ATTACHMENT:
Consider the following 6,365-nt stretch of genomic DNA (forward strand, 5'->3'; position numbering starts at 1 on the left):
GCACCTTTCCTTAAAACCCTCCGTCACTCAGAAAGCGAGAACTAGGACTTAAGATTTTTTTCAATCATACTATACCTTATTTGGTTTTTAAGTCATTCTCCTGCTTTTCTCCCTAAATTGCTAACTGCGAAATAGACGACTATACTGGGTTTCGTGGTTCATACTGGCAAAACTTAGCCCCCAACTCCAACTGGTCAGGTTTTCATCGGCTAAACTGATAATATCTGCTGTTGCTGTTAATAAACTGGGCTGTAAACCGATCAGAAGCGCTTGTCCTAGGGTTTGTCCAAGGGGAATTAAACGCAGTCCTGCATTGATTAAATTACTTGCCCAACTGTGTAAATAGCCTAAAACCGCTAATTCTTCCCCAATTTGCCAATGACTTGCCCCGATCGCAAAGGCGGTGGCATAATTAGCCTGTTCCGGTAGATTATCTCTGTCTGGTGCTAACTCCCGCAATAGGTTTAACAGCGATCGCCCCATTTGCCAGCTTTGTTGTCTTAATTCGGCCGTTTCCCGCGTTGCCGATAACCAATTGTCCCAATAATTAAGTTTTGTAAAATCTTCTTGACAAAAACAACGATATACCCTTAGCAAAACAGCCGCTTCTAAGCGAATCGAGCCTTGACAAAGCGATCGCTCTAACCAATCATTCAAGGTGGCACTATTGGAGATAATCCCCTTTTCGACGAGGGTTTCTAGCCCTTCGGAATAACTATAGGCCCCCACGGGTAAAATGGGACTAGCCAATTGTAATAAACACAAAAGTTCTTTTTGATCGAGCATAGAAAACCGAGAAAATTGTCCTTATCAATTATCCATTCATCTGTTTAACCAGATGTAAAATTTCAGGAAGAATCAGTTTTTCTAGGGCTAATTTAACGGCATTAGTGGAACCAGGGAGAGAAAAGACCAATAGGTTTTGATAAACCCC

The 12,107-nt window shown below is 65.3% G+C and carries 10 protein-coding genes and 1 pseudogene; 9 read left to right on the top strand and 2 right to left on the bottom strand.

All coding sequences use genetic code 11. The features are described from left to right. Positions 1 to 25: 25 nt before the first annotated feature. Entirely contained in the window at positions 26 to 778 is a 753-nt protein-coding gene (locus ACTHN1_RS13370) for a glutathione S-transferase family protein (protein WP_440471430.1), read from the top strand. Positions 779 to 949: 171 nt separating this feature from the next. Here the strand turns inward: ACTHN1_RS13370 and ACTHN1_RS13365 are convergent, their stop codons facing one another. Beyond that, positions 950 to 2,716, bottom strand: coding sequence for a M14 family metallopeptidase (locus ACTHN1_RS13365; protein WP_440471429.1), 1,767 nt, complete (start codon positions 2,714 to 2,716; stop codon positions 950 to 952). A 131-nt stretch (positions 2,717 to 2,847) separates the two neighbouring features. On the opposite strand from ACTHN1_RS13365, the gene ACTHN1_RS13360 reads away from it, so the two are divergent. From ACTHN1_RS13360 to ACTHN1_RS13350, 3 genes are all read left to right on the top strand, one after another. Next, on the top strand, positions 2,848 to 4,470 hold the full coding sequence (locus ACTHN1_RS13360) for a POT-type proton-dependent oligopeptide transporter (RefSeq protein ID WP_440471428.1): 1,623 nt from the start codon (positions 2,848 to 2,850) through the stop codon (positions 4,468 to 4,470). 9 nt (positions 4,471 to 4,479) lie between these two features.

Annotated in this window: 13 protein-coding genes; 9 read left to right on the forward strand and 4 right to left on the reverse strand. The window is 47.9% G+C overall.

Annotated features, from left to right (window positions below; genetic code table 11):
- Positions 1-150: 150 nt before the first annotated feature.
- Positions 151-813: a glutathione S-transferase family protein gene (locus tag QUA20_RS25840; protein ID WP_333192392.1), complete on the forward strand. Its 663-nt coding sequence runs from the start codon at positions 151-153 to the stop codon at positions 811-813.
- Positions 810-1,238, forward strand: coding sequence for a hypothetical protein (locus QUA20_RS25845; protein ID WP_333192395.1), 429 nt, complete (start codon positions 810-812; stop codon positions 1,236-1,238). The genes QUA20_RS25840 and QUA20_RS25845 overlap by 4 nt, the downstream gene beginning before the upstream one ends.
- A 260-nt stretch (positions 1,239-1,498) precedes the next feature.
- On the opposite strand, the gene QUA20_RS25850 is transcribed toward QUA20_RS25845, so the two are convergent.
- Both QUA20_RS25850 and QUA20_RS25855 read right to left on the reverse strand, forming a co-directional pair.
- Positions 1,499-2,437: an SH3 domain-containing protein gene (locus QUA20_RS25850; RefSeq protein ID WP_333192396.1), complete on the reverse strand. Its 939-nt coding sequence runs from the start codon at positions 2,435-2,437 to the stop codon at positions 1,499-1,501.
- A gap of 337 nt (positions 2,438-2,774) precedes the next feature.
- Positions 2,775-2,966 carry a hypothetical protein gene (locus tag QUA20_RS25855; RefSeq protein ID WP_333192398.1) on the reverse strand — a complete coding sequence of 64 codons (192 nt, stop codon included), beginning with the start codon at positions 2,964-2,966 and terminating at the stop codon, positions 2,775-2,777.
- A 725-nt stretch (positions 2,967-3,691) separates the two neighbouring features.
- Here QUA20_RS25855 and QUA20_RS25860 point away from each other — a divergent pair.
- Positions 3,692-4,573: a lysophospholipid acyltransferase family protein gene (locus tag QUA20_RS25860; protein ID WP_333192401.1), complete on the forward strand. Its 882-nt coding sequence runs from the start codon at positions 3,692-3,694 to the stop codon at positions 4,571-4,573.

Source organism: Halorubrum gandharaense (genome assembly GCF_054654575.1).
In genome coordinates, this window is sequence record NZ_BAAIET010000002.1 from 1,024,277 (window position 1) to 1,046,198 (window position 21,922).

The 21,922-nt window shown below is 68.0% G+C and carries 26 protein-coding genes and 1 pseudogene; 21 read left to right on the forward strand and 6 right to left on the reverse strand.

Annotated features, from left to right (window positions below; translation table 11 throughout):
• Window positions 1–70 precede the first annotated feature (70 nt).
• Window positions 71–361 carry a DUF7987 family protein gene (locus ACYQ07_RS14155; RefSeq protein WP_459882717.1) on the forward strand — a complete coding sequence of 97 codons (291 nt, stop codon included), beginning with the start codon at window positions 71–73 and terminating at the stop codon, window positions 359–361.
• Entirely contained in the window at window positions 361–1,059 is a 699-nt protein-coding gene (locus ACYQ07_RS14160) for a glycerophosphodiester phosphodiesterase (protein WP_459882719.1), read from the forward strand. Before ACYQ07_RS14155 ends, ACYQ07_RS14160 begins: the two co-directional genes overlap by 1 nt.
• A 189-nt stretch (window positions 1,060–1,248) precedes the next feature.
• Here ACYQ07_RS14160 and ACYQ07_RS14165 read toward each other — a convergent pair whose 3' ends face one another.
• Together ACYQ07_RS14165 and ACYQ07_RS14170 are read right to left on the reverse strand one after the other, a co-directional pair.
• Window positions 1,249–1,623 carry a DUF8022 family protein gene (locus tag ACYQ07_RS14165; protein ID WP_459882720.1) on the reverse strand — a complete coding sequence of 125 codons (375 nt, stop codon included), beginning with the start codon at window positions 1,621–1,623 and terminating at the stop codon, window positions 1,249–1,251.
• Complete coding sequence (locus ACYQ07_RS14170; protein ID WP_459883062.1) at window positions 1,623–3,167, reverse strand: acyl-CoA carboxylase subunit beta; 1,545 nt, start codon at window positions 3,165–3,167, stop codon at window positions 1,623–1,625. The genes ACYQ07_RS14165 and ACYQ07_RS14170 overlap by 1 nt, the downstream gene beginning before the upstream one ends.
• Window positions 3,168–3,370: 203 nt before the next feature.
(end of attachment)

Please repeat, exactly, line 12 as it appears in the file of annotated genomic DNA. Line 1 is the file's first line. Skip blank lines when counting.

- Both QUA20_RS25850 and QUA20_RS25855 read right to left on the reverse strand, forming a co-directional pair.